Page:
Sometimes the world can get you down. That's my hackneyed observation for Thursday, August 11th, 2005.
This morning, I read bad news in the papers and received bad news from friends. The happy anecdote that follows serves as something of an antidote on this dim morning, and I hope that it will bolster the spirits of a few readers.
On Saturday afternoon, I took a break from the studio to do some food shopping. The local grocery store may not be much to look at, but it is surprisingly well-stocked and offers an impressive selection of organic foods. I often spend too long wandering the aisles, studying labels and comparing prices, but I find the routine enjoyable. Depending on my mood, it provides me with a good opportunity to refocus, to stop worrying about the state of the world or the progress of my painting.
This Saturday, I over-loaded my red, plastic basket and proceeded to the registers. The lines were short and I stepped in behind a young lady. I skimmed the magazine rack offerings. (For the record, Jennifer still loves Brad, and the Hilton sisters, American paragons of virtue and social conscience, are reportedly involved in a feud with various Hollywood A-list celebrities.) Lost in a world of photo re-touching and conspicuous consumption, I was startled to notice the cashier scanning the first of my items.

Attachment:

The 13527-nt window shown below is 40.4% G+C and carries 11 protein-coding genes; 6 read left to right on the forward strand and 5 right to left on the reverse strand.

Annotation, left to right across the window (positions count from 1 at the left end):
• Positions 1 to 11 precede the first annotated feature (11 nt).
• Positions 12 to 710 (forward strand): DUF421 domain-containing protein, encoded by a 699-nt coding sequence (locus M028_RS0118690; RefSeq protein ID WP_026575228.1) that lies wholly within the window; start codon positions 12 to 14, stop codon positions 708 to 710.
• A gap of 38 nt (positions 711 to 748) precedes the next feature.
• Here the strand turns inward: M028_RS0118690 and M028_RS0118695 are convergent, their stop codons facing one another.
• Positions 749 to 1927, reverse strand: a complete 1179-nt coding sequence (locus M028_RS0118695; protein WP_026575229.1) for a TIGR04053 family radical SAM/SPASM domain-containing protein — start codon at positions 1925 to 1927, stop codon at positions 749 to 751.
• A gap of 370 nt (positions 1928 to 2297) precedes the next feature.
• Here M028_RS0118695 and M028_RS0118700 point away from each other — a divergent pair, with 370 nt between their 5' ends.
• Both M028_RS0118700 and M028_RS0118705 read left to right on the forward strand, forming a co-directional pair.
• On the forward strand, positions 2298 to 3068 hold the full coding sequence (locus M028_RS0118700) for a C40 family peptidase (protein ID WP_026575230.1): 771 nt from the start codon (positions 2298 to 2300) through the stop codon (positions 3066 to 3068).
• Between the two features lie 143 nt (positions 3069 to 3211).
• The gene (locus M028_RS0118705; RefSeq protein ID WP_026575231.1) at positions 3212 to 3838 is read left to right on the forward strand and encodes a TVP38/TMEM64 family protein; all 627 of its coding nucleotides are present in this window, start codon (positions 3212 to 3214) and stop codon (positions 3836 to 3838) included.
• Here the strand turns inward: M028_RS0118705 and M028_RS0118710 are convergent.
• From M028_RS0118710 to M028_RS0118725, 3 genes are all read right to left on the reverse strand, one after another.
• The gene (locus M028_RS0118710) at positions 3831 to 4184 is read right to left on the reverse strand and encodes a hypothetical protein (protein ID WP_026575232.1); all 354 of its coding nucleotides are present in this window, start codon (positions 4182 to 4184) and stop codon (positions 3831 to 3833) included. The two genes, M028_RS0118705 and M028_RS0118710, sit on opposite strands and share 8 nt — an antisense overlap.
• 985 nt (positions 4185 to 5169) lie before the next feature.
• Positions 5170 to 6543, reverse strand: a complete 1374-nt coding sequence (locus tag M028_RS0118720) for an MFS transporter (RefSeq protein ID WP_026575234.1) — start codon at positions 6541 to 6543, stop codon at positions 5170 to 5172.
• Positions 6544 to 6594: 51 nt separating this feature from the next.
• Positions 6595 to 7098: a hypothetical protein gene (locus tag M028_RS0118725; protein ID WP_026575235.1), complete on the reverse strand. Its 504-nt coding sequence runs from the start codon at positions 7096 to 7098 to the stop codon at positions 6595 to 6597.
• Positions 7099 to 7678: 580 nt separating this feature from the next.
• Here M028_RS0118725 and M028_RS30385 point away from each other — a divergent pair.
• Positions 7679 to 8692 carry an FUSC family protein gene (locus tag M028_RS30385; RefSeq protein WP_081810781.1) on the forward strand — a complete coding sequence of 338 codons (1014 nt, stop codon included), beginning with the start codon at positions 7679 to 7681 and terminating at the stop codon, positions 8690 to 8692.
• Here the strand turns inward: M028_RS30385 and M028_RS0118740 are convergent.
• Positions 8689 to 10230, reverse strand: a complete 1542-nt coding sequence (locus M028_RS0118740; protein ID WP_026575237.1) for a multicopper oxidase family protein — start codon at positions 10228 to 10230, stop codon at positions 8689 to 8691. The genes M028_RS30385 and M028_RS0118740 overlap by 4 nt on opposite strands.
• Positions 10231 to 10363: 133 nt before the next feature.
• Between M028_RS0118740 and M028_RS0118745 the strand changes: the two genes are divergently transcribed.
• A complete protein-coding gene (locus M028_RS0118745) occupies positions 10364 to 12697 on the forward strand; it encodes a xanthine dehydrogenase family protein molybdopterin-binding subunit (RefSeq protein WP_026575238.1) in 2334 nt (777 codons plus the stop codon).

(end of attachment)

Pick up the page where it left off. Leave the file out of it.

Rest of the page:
"I don't need you to bag anything. I'll just throw it in these," I said, gesturing toward the three canvas tote bags slung over my shoulder. Almost always, it seems that this statement is greeted with disdain. When I first started carrying tote bags to stores, I decided that I was imagining the dirty looks. Unfortunately, that isn't the case. Though I bag my own items, thereby saving clerks' time and energy, my tote bags typically baffle or annoy the store employees. Go figure.
I began packing my bags while the cashier continued to scan my items. A few moments later, I heard her curse quietly. She'd inadvertently hit the register's power button. "This might take a few minutes," she told me, anxiously. I used to have little patience for such situations, but I've grown more tolerant of brief delays and I also felt sorry for her, recalling my own Food Lion days.
While I waited, a couple stuck in line behind me talked about their dinner plans. I stood and stared out the window, half listening. My interest was piqued, however, when they began to talk about my bags.
"Look at the bags he uses, honey. That's a good idea."
"Yeah, we should use our tote bags. I have, like, three at home just getting dusty."
Then the register came back on line. I paid my bill, shouldered the tote bags and made my way home feeling pretty good, all in all.
Sometimes the little things can seem so satisfying. That was my hackneyed observation for Saturday, August 6th, 2005.